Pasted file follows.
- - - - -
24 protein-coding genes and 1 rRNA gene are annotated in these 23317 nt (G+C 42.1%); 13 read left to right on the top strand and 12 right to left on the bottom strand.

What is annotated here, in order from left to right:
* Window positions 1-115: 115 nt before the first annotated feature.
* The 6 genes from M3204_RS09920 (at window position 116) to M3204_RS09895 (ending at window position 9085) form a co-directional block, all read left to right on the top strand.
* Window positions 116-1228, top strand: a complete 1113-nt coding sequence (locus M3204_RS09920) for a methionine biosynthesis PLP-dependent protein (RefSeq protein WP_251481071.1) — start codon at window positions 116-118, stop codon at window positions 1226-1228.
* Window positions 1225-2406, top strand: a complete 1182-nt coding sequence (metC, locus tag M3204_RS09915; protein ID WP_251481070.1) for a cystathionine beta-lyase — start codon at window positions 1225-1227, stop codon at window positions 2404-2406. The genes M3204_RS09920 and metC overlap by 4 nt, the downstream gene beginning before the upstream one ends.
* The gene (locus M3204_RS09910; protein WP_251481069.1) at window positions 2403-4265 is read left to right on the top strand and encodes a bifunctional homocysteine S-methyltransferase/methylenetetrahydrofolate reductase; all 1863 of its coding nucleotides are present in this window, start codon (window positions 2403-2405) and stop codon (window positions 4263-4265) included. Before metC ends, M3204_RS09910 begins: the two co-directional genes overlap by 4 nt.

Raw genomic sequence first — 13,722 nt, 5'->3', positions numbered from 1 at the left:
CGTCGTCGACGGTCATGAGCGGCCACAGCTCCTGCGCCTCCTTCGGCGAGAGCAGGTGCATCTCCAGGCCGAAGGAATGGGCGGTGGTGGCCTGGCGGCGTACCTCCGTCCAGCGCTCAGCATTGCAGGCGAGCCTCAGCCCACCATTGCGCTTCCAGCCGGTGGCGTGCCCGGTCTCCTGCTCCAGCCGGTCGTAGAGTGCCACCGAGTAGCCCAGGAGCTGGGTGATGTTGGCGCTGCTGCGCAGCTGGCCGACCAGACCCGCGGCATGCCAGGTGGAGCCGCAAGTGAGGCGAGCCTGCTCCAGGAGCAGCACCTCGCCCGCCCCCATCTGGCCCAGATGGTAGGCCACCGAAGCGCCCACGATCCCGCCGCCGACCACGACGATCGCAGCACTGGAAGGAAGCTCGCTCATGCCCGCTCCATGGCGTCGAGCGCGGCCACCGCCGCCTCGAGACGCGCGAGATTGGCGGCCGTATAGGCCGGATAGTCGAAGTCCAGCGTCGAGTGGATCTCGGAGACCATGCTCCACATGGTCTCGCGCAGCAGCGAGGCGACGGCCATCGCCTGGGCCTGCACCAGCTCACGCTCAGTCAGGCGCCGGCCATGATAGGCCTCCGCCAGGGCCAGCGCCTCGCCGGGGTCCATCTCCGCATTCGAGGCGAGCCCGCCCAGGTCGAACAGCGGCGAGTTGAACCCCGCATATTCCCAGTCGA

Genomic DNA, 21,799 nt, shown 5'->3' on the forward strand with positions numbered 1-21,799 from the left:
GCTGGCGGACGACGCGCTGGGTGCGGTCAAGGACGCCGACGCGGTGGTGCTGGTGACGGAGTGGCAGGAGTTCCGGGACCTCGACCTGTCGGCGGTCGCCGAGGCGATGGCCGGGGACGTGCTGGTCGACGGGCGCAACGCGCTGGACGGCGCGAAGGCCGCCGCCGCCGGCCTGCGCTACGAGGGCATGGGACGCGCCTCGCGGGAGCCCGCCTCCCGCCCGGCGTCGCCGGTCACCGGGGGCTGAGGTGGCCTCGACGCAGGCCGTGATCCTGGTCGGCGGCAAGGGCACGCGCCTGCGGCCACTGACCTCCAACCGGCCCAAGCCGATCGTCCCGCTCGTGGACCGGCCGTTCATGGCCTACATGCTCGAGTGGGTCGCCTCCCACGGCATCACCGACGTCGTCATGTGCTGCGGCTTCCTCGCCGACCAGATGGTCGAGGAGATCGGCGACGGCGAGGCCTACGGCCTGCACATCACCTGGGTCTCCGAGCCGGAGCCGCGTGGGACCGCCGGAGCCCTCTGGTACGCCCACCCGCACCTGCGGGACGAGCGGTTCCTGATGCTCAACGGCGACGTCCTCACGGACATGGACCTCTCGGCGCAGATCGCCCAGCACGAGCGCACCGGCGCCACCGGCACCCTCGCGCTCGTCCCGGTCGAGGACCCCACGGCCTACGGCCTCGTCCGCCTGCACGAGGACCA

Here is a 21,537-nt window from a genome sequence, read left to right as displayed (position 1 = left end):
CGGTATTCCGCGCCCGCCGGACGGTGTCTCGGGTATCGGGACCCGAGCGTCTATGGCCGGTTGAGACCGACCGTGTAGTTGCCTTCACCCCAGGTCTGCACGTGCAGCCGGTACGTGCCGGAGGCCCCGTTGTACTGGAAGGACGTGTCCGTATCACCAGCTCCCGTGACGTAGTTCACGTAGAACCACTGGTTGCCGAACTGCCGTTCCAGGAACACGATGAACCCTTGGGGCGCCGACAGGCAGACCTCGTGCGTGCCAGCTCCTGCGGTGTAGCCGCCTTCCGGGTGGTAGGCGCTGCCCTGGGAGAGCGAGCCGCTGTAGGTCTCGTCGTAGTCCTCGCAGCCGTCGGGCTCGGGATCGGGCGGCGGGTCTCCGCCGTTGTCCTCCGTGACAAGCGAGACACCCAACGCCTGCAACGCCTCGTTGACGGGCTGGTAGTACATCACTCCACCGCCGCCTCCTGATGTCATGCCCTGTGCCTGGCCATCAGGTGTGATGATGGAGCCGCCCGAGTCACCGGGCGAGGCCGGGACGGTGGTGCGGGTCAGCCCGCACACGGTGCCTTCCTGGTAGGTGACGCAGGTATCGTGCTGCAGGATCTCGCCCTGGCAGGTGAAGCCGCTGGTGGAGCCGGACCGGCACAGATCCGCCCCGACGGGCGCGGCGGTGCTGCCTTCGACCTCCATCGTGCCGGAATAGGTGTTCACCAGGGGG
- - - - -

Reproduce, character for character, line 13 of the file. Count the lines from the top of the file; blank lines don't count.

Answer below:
CGGTATTCCGCGCCCGCCGGACGGTGTCTCGGGTATCGGGACCCGAGCGTCTATGGCCGGTTGAGACCGACCGTGTAGTTGCCTTCACCCCAGGTCTGCACGTGCAGCCGGTACGTGCCGGAGGCCCCGTTGTACTGGAAGGACGTGTCCGTATCACCAGCTCCCGTGACGTAGTTCACGTAGAACCACTGGTTGCCGAACTGCCGTTCCAGGAACACGATGAACCCTTGGGGCGCCGACAGGCAGACCTCGTGCGTGCCAGCTCCTGCGGTGTAGCCGCCTTCCGGGTGGTAGGCGCTGCCCTGGGAGAGCGAGCCGCTGTAGGTCTCGTCGTAGTCCTCGCAGCCGTCGGGCTCGGGATCGGGCGGCGGGTCTCCGCCGTTGTCCTCCGTGACAAGCGAGACACCCAACGCCTGCAACGCCTCGTTGACGGGCTGGTAGTACATCACTCCACCGCCGCCTCCTGATGTCATGCCCTGTGCCTGGCCATCAGGTGTGATGATGGAGCCGCCCGAGTCACCGGGCGAGGCCGGGACGGTGGTGCGGGTCAGCCCGCACACGGTGCCTTCCTGGTAGGTGACGCAGGTATCGTGCTGCAGGATCTCGCCCTGGCAGGTGAAGCCGCTGGTGGAGCCGGACCGGCACAGATCCGCCCCGACGGGCGCGGCGGTGCTGCCTTCGACCTCCATCGTGCCGGAATAGGTGTTCACCAGGGGG